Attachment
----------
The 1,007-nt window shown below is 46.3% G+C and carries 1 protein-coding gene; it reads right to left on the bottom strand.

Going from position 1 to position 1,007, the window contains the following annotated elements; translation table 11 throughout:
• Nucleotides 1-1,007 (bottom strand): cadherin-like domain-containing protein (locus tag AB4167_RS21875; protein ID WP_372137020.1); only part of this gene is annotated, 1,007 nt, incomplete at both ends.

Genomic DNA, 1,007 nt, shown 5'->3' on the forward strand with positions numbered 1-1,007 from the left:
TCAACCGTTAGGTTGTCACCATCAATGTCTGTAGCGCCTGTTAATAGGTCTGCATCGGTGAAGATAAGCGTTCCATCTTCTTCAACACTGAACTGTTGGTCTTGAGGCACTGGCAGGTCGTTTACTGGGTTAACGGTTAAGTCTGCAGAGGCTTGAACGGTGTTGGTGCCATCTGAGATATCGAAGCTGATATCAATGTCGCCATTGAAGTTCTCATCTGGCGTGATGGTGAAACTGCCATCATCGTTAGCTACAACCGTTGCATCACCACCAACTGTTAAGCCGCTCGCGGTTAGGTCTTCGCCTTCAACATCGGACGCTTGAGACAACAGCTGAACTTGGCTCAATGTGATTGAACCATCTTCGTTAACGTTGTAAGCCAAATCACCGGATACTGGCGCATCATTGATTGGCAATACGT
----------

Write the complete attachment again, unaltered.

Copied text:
The 1,007-nt window shown below is 46.3% G+C and carries 1 protein-coding gene; it reads right to left on the bottom strand.

Going from position 1 to position 1,007, the window contains the following annotated elements; translation table 11 throughout:
• Nucleotides 1-1,007 (bottom strand): cadherin-like domain-containing protein (locus tag AB4167_RS21875; protein ID WP_372137020.1); only part of this gene is annotated, 1,007 nt, incomplete at both ends.

Genomic DNA, 1,007 nt, shown 5'->3' on the forward strand with positions numbered 1-1,007 from the left:
TCAACCGTTAGGTTGTCACCATCAATGTCTGTAGCGCCTGTTAATAGGTCTGCATCGGTGAAGATAAGCGTTCCATCTTCTTCAACACTGAACTGTTGGTCTTGAGGCACTGGCAGGTCGTTTACTGGGTTAACGGTTAAGTCTGCAGAGGCTTGAACGGTGTTGGTGCCATCTGAGATATCGAAGCTGATATCAATGTCGCCATTGAAGTTCTCATCTGGCGTGATGGTGAAACTGCCATCATCGTTAGCTACAACCGTTGCATCACCACCAACTGTTAAGCCGCTCGCGGTTAGGTCTTCGCCTTCAACATCGGACGCTTGAGACAACAGCTGAACTTGGCTCAATGTGATTGAACCATCTTCGTTAACGTTGTAAGCCAAATCACCGGATACTGGCGCATCATTGATTGGCAATACGT